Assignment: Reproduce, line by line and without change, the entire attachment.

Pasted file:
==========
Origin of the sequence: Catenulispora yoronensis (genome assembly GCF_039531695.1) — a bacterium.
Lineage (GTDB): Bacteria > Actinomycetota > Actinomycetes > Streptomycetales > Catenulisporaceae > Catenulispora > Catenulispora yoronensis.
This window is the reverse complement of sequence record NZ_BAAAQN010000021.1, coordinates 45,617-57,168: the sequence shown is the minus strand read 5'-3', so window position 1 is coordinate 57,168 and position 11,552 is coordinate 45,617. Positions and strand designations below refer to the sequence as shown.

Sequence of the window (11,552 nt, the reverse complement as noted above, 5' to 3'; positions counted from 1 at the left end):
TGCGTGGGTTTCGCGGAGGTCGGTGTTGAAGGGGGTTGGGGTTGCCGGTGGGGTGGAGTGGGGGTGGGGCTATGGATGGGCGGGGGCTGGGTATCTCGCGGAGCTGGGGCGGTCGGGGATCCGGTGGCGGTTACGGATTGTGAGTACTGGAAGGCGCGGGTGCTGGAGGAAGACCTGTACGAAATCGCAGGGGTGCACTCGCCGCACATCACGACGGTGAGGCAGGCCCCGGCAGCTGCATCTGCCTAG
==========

Origin of the sequence: Catenulispora yoronensis (genome assembly GCF_039531695.1) — a bacterium.
Lineage (GTDB): Bacteria > Actinomycetota > Actinomycetes > Streptomycetales > Catenulisporaceae > Catenulispora > Catenulispora yoronensis.
This window is the reverse complement of sequence record NZ_BAAAQN010000021.1, coordinates 45,617-57,168: the sequence shown is the minus strand read 5'-3', so window position 1 is coordinate 57,168 and position 11,552 is coordinate 45,617. Positions and strand designations below refer to the sequence as shown.

Sequence of the window (11,552 nt, the reverse complement as noted above, 5' to 3'; positions counted from 1 at the left end):
TGCGTGGGTTTCGCGGAGGTCGGTGTTGAAGGGGGTTGGGGTTGCCGGTGGGGTGGAGTGGGGGTGGGGCTATGGATGGGCGGGGGCTGGGTATCTCGCGGAGCTGGGGCGGTCGGGGATCCGGTGGCGGTTACGGATTGTGAGTACTGGAAGGCGCGGGTGCTGGAGGAAGACCTGTACGAAATCGCAGGGGTGCACTCGCCGCACATCACGACGGTGAGGCAGGCCCCGGCAGCTGCATCTGCCTAG